Around 40 – 60 pounds (18 – 27 kg).
Approximately 18 – 20 inches.
Chinese Shar-Pei can be black, red, cream, or fawn. Solid color is preferred over mottled patterns.
The Shar-Pei is known for its extremely short and rough coat.
Chinese Shar-Pei is perhaps most well-known for its wrinkled skin and the perpetual frowning expression. The adults eventually “grow into their skins” and the characteristic wrinkles remain only in the head, neck and shoulders. They are alert, extremely loyal, and independent dogs that have deep personalities. While not a breed for novice dog owners, they provide a special kind of companionship that can be very rewarding.
Country of Origin:
Originally from the Guang Dong province of China, the Chinese Shar-Pei is well-known as a guard dog and fighting breed. They have been the guards of the royal family for centuries. At one time they were close to extinction, but they have made a comeback as a popular family and companion dog due to their exceptional loyalty and devotion to their owners.
The name “Shar-Pei” means “sand-skin” in Chinese, referring to their rough coats. They are also known as Chinese fighting dogs.
While the Shar-Pei has a reputation as a fighting breed, they are naturally calm and reserved. Early training and socialization will ensure that they do not become overly aggressive and territorial. They are alert and naturally suspicious of strangers, which make them excellent guard dogs. They are loving and devoted to their owners, while remaining rather independent. They can appear standoffish, but are fiercely loyal.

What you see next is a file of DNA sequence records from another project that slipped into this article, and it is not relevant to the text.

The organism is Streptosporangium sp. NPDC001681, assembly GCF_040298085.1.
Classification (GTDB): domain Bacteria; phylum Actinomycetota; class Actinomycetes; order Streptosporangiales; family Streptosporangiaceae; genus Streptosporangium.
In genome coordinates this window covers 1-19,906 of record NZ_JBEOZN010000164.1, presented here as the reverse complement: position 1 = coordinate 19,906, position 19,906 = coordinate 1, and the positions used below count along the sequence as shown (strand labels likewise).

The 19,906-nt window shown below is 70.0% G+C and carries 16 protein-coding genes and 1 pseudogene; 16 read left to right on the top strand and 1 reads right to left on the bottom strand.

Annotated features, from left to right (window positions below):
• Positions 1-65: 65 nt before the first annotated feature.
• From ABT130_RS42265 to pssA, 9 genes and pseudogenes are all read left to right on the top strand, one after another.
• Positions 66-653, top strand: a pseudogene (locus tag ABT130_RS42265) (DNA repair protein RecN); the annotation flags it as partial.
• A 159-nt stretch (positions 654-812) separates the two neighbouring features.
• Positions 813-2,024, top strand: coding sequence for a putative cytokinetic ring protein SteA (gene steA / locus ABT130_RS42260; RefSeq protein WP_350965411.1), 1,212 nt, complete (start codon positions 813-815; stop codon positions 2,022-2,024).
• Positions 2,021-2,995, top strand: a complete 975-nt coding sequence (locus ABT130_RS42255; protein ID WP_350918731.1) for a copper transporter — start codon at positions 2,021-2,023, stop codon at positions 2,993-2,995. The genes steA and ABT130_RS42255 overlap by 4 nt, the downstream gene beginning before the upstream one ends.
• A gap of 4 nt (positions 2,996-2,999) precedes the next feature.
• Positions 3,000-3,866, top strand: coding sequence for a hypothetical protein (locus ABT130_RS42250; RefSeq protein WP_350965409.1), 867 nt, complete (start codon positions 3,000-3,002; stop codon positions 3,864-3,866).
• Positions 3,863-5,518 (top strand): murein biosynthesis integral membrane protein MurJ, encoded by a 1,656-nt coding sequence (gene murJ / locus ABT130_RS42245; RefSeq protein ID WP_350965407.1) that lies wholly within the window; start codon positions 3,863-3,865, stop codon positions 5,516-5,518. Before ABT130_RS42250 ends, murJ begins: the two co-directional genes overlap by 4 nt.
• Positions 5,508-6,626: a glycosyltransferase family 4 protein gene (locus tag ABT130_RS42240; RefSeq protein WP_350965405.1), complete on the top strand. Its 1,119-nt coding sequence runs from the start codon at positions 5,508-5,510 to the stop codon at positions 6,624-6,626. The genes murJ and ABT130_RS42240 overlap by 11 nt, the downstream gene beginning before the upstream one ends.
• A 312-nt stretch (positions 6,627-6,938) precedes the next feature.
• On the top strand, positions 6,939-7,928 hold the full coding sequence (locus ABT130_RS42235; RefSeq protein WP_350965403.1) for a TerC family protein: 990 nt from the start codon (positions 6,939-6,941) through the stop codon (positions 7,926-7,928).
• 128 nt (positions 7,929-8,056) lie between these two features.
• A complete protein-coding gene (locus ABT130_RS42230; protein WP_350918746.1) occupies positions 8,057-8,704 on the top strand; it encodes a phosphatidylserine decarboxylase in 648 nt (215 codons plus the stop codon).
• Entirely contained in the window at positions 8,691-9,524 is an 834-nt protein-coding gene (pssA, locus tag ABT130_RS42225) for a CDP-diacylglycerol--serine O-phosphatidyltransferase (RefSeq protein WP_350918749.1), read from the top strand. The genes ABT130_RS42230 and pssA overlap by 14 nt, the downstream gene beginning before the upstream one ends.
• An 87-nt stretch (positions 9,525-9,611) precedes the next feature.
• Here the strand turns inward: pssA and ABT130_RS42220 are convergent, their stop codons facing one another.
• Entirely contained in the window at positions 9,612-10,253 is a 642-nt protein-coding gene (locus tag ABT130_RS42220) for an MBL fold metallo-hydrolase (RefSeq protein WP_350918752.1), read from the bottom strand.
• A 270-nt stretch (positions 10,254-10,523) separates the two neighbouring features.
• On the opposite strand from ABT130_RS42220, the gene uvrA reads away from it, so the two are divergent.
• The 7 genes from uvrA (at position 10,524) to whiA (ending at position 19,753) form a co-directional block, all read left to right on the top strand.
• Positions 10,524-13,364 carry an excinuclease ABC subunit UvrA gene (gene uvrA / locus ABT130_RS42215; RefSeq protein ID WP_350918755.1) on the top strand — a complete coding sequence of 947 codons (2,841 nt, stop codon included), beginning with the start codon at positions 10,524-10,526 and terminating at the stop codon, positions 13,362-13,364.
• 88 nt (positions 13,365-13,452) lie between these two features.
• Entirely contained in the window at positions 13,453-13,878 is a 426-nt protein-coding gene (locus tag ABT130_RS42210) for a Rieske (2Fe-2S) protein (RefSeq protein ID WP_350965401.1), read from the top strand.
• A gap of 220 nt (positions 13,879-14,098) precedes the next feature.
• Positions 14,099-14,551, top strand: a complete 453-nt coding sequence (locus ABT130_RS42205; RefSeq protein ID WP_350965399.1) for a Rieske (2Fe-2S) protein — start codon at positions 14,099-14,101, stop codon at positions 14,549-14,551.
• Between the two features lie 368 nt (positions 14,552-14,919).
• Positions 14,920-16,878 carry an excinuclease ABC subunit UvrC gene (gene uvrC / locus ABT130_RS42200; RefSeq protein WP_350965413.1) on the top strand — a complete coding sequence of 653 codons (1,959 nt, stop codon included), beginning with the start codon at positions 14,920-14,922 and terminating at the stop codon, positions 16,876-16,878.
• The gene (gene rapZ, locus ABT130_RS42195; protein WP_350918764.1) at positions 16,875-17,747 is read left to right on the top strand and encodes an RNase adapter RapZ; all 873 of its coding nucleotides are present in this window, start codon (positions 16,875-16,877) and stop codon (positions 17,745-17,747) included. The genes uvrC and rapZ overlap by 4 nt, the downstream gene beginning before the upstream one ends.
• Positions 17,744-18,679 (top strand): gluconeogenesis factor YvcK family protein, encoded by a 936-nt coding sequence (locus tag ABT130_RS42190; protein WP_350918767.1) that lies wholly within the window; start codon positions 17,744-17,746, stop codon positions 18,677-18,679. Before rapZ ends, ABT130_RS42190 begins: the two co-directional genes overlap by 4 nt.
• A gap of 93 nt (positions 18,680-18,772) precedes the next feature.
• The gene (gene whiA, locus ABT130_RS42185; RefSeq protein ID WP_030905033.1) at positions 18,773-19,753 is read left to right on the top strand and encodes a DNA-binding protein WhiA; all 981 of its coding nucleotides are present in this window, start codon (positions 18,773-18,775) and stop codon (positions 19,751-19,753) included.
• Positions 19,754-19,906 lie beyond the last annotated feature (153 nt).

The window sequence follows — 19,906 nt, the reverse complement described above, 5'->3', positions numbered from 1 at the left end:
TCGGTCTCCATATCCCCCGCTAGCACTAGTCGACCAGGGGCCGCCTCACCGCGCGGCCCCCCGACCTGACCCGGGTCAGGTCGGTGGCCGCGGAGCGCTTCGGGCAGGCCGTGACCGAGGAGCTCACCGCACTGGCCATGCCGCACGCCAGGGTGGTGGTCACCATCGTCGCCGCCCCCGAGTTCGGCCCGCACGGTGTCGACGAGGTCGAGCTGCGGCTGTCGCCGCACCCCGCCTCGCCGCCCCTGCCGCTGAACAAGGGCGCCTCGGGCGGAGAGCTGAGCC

The Shar-Pei can be a stubborn breed, so comprehensive obedience training is needed. Their independent and dominant nature requires their handlers to be confident, firm, but gentle. Leadership needs to be established early on or they will become the “top dog” of the house. A well-trained Shar-Pei is an easy-going and devoted companion.
Shar-Pei requires considerable amount of exercise. However, with adequate exercise, they are quiet and peaceful indoors. They are very susceptible to heat, so care must be taken in warmer climates. Shade and water must be always available. While they are not overly aggressive if correct training is applied, keeping them on leash in public is still a good idea to prevent potential fights with other dogs.
Chinese Shar-Pei requires a patient, loving owner who can establish dominance without being overtly strict. They can have hereditary eye and skin conditions, which should be consulted with the breeders when considering a puppy. See Concerns in the Shar-Pei Breed
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